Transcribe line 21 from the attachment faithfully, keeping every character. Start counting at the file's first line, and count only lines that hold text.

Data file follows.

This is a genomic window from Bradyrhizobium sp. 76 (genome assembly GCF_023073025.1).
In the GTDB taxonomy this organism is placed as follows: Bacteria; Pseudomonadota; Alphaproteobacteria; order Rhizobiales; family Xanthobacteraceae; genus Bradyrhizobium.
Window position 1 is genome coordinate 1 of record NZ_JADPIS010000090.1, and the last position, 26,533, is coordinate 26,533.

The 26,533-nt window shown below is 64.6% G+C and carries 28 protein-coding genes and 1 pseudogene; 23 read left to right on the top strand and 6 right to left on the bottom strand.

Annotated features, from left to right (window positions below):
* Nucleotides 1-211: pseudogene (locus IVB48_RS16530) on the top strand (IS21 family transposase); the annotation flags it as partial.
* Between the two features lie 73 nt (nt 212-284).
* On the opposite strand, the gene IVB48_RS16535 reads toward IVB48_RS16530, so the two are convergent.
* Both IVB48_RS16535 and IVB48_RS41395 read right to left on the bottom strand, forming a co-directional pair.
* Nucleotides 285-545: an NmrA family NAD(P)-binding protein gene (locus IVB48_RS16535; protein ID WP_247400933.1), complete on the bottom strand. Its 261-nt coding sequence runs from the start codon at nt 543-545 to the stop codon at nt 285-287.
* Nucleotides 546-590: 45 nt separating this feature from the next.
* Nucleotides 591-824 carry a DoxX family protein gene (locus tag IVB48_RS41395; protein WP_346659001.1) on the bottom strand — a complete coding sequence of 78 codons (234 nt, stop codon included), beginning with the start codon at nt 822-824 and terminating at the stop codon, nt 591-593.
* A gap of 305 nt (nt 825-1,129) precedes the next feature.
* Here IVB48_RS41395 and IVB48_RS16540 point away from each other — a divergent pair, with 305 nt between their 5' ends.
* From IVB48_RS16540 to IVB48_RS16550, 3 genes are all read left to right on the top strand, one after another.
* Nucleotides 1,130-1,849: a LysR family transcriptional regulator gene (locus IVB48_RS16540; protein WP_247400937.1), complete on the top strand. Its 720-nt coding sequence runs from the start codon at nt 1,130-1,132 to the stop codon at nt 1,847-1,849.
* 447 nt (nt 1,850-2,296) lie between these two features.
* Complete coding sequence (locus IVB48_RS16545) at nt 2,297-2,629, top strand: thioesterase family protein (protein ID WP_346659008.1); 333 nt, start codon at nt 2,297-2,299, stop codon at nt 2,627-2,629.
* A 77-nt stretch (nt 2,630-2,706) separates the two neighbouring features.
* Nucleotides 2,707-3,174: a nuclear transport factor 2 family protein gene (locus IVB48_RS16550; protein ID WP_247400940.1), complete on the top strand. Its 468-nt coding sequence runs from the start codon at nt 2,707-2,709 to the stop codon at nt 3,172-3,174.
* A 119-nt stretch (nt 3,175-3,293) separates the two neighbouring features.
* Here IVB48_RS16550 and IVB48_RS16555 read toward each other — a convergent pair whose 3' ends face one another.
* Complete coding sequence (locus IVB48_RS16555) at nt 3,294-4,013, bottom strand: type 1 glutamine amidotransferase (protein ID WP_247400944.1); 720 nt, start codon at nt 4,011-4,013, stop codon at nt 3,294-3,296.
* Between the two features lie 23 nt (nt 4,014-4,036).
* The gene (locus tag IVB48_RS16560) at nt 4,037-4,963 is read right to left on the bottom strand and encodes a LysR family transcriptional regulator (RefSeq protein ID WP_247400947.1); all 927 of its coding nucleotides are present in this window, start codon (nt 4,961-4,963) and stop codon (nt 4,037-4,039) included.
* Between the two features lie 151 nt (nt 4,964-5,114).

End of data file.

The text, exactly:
* A 119-nt stretch (nt 3,175-3,293) separates the two neighbouring features.